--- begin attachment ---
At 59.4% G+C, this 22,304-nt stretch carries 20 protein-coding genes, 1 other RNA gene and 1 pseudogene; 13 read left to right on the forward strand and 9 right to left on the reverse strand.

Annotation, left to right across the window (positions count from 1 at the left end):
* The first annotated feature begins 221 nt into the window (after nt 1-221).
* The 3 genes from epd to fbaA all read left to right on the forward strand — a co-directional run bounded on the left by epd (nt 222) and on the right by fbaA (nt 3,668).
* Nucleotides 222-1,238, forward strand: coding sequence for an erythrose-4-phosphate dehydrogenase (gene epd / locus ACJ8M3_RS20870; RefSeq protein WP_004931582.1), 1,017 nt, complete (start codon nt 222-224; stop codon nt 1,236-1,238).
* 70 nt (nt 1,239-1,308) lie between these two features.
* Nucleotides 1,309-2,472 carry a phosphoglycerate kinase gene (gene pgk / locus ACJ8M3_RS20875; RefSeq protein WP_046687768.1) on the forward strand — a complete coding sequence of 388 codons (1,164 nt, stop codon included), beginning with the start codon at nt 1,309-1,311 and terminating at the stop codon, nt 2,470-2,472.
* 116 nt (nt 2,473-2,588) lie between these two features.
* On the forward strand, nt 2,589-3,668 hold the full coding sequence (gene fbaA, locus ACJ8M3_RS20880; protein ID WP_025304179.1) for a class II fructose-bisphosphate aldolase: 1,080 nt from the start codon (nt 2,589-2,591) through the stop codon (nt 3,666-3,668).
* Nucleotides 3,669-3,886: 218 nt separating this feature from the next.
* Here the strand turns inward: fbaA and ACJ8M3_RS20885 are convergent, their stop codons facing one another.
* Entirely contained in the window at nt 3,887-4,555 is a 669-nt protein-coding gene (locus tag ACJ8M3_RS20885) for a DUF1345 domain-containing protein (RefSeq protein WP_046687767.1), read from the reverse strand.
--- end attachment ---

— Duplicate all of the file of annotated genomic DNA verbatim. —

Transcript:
At 59.4% G+C, this 22,304-nt stretch carries 20 protein-coding genes, 1 other RNA gene and 1 pseudogene; 13 read left to right on the forward strand and 9 right to left on the reverse strand.

Annotation, left to right across the window (positions count from 1 at the left end):
* The first annotated feature begins 221 nt into the window (after nt 1-221).
* The 3 genes from epd to fbaA all read left to right on the forward strand — a co-directional run bounded on the left by epd (nt 222) and on the right by fbaA (nt 3,668).
* Nucleotides 222-1,238, forward strand: coding sequence for an erythrose-4-phosphate dehydrogenase (gene epd / locus ACJ8M3_RS20870; RefSeq protein WP_004931582.1), 1,017 nt, complete (start codon nt 222-224; stop codon nt 1,236-1,238).
* 70 nt (nt 1,239-1,308) lie between these two features.
* Nucleotides 1,309-2,472 carry a phosphoglycerate kinase gene (gene pgk / locus ACJ8M3_RS20875; RefSeq protein WP_046687768.1) on the forward strand — a complete coding sequence of 388 codons (1,164 nt, stop codon included), beginning with the start codon at nt 1,309-1,311 and terminating at the stop codon, nt 2,470-2,472.
* 116 nt (nt 2,473-2,588) lie between these two features.
* On the forward strand, nt 2,589-3,668 hold the full coding sequence (gene fbaA, locus ACJ8M3_RS20880; protein ID WP_025304179.1) for a class II fructose-bisphosphate aldolase: 1,080 nt from the start codon (nt 2,589-2,591) through the stop codon (nt 3,666-3,668).
* Nucleotides 3,669-3,886: 218 nt separating this feature from the next.
* Here the strand turns inward: fbaA and ACJ8M3_RS20885 are convergent, their stop codons facing one another.
* Entirely contained in the window at nt 3,887-4,555 is a 669-nt protein-coding gene (locus tag ACJ8M3_RS20885) for a DUF1345 domain-containing protein (RefSeq protein WP_046687767.1), read from the reverse strand.